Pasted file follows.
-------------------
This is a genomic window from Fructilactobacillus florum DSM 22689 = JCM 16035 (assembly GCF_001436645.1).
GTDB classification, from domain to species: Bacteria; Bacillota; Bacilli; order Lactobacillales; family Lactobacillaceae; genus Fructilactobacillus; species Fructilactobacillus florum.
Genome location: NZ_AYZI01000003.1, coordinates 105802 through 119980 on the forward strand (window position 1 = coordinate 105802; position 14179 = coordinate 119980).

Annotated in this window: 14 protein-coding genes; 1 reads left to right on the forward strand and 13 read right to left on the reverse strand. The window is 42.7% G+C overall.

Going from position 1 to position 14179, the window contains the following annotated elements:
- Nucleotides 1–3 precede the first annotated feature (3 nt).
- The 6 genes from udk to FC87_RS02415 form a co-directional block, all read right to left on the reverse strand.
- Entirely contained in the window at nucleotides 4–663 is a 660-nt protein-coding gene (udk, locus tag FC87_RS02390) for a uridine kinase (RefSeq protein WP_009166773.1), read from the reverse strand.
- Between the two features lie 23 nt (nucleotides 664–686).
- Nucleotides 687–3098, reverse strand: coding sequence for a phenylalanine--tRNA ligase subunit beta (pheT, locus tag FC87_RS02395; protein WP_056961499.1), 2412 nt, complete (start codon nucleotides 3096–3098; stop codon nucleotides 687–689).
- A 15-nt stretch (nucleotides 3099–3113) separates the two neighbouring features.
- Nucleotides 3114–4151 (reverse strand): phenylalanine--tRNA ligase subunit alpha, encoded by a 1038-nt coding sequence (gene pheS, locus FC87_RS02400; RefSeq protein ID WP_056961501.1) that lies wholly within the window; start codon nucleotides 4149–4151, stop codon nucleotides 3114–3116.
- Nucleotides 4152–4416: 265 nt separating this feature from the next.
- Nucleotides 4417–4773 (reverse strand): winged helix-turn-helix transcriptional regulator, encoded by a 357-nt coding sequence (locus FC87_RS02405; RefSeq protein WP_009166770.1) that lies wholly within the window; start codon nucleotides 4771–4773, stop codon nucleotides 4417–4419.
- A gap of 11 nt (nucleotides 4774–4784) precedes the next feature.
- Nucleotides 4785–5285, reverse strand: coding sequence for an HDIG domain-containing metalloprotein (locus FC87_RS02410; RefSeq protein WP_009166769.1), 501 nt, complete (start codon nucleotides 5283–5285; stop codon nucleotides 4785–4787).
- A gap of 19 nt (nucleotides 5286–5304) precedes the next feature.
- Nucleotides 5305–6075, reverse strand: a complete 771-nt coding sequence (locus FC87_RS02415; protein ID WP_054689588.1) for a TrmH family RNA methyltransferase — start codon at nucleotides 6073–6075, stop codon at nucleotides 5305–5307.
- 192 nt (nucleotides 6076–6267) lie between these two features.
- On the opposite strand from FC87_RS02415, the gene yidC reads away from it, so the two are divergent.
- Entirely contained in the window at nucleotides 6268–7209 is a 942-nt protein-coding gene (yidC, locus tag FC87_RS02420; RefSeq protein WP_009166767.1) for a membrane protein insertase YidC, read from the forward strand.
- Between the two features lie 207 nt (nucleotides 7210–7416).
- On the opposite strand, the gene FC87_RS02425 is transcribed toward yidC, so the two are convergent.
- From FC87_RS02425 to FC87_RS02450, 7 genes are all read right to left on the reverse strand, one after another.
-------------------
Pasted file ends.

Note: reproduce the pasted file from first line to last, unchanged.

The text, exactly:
This is a genomic window from Fructilactobacillus florum DSM 22689 = JCM 16035 (assembly GCF_001436645.1).
GTDB classification, from domain to species: Bacteria; Bacillota; Bacilli; order Lactobacillales; family Lactobacillaceae; genus Fructilactobacillus; species Fructilactobacillus florum.
Genome location: NZ_AYZI01000003.1, coordinates 105802 through 119980 on the forward strand (window position 1 = coordinate 105802; position 14179 = coordinate 119980).

Annotated in this window: 14 protein-coding genes; 1 reads left to right on the forward strand and 13 read right to left on the reverse strand. The window is 42.7% G+C overall.

Going from position 1 to position 14179, the window contains the following annotated elements:
- Nucleotides 1–3 precede the first annotated feature (3 nt).
- The 6 genes from udk to FC87_RS02415 form a co-directional block, all read right to left on the reverse strand.
- Entirely contained in the window at nucleotides 4–663 is a 660-nt protein-coding gene (udk, locus tag FC87_RS02390) for a uridine kinase (RefSeq protein WP_009166773.1), read from the reverse strand.
- Between the two features lie 23 nt (nucleotides 664–686).
- Nucleotides 687–3098, reverse strand: coding sequence for a phenylalanine--tRNA ligase subunit beta (pheT, locus tag FC87_RS02395; protein WP_056961499.1), 2412 nt, complete (start codon nucleotides 3096–3098; stop codon nucleotides 687–689).
- A 15-nt stretch (nucleotides 3099–3113) separates the two neighbouring features.
- Nucleotides 3114–4151 (reverse strand): phenylalanine--tRNA ligase subunit alpha, encoded by a 1038-nt coding sequence (gene pheS, locus FC87_RS02400; RefSeq protein ID WP_056961501.1) that lies wholly within the window; start codon nucleotides 4149–4151, stop codon nucleotides 3114–3116.
- Nucleotides 4152–4416: 265 nt separating this feature from the next.
- Nucleotides 4417–4773 (reverse strand): winged helix-turn-helix transcriptional regulator, encoded by a 357-nt coding sequence (locus FC87_RS02405; RefSeq protein WP_009166770.1) that lies wholly within the window; start codon nucleotides 4771–4773, stop codon nucleotides 4417–4419.
- A gap of 11 nt (nucleotides 4774–4784) precedes the next feature.
- Nucleotides 4785–5285, reverse strand: coding sequence for an HDIG domain-containing metalloprotein (locus FC87_RS02410; RefSeq protein WP_009166769.1), 501 nt, complete (start codon nucleotides 5283–5285; stop codon nucleotides 4785–4787).
- A gap of 19 nt (nucleotides 5286–5304) precedes the next feature.
- Nucleotides 5305–6075, reverse strand: a complete 771-nt coding sequence (locus FC87_RS02415; protein ID WP_054689588.1) for a TrmH family RNA methyltransferase — start codon at nucleotides 6073–6075, stop codon at nucleotides 5305–5307.
- 192 nt (nucleotides 6076–6267) lie between these two features.
- On the opposite strand from FC87_RS02415, the gene yidC reads away from it, so the two are divergent.
- Entirely contained in the window at nucleotides 6268–7209 is a 942-nt protein-coding gene (yidC, locus tag FC87_RS02420; RefSeq protein WP_009166767.1) for a membrane protein insertase YidC, read from the forward strand.
- Between the two features lie 207 nt (nucleotides 7210–7416).
- On the opposite strand, the gene FC87_RS02425 is transcribed toward yidC, so the two are convergent.
- From FC87_RS02425 to FC87_RS02450, 7 genes are all read right to left on the reverse strand, one after another.